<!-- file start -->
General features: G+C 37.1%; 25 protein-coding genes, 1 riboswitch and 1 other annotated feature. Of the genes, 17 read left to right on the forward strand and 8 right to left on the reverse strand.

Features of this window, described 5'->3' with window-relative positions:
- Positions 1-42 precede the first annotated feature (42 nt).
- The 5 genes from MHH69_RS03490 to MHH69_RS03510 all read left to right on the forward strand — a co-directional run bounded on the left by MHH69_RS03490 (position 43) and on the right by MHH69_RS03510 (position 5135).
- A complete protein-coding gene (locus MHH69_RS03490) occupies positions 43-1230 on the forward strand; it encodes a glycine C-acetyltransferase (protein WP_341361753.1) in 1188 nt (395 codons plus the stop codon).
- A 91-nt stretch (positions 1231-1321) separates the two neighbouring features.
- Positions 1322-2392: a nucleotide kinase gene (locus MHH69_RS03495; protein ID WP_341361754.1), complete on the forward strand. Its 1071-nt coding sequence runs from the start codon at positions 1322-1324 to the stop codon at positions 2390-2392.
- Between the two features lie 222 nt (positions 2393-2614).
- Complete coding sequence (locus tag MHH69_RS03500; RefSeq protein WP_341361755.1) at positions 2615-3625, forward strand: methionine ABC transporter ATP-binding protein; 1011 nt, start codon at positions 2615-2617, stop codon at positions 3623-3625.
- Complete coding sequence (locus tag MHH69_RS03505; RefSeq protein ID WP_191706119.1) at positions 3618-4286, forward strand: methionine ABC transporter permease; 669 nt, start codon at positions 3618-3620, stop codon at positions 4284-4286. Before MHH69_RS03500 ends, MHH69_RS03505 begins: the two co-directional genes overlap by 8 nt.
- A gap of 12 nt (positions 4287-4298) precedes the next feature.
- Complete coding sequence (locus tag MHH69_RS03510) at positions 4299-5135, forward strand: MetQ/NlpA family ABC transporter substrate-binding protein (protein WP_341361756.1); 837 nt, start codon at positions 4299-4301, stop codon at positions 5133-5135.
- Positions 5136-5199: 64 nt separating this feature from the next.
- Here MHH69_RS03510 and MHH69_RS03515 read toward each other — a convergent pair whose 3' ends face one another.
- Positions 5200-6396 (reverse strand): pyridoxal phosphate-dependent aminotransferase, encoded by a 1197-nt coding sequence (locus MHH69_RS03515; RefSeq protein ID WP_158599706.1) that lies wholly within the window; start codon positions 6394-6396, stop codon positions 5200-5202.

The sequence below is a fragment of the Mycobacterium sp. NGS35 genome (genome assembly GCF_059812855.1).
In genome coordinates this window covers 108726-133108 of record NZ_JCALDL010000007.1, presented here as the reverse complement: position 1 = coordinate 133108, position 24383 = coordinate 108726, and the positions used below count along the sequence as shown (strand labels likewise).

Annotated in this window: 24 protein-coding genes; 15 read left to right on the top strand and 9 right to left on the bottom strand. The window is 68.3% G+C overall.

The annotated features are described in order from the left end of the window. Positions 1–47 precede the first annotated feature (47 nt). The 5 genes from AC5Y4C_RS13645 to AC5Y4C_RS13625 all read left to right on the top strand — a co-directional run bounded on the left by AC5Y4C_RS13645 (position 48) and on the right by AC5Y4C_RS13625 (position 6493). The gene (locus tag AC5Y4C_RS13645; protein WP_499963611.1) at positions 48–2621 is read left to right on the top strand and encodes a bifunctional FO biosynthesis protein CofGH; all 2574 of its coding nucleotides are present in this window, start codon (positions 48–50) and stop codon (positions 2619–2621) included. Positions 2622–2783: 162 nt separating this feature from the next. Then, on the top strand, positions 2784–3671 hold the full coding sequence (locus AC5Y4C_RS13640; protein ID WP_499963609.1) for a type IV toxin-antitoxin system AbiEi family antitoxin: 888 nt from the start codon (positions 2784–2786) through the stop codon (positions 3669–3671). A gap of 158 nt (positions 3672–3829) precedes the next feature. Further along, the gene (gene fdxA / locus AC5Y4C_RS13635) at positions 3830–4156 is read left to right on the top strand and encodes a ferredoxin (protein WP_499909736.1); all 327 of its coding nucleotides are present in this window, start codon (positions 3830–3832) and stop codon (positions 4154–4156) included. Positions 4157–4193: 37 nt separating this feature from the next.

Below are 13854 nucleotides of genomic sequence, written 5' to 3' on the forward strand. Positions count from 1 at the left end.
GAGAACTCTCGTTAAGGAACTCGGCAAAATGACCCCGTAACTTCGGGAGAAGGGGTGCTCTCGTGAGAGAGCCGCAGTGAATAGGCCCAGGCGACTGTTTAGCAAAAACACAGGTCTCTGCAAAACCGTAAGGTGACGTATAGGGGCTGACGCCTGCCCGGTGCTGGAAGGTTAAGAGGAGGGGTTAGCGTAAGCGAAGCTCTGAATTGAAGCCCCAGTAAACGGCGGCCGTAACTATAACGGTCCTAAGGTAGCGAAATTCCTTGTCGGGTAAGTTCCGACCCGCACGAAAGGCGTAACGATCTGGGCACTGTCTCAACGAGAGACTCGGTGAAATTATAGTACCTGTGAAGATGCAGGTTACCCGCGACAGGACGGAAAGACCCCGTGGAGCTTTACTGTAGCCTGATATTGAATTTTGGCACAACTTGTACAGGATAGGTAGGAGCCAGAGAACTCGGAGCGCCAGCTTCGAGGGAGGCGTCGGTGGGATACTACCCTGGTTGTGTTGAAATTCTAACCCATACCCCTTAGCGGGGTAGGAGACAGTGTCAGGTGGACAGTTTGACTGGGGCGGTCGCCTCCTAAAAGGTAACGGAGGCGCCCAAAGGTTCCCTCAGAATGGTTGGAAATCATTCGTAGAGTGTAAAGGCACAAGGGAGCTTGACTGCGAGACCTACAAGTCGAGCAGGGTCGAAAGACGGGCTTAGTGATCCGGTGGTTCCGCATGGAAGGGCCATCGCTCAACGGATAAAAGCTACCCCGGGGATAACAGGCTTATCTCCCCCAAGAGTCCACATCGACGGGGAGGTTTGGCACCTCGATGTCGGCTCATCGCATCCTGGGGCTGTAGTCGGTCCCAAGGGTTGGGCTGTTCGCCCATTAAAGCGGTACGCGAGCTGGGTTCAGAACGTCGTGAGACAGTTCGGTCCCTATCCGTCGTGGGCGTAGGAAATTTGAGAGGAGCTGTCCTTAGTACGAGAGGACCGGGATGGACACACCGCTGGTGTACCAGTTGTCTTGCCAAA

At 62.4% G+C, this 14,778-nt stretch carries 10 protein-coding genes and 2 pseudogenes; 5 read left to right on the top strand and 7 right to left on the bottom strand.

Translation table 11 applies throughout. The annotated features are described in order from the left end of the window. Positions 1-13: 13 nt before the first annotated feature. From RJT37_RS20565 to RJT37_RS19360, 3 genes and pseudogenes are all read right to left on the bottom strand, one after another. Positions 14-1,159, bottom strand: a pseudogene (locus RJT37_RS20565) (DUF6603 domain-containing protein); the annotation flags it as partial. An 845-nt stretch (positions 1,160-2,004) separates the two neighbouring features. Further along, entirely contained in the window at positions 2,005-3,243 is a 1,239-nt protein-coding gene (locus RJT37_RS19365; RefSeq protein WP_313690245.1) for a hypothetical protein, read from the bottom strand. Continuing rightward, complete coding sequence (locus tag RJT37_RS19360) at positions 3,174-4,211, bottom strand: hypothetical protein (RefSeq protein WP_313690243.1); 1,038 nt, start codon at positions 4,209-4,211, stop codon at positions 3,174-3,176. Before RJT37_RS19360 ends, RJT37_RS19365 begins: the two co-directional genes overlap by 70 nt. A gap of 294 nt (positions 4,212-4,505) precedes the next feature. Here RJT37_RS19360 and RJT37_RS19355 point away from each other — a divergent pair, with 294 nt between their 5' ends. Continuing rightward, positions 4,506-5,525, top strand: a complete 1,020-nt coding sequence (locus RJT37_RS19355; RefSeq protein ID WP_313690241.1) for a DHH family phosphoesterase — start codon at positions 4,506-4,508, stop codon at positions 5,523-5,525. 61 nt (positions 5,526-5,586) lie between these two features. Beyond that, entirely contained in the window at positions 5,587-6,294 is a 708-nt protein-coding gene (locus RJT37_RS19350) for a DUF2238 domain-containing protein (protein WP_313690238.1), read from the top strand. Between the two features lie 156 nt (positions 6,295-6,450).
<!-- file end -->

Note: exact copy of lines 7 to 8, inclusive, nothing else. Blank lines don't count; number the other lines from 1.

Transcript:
- Positions 1322-2392: a nucleotide kinase gene (locus MHH69_RS03495; protein ID WP_341361754.1), complete on the forward strand. Its 1071-nt coding sequence runs from the start codon at positions 1322-1324 to the stop codon at positions 2390-2392.
- Between the two features lie 222 nt (positions 2393-2614).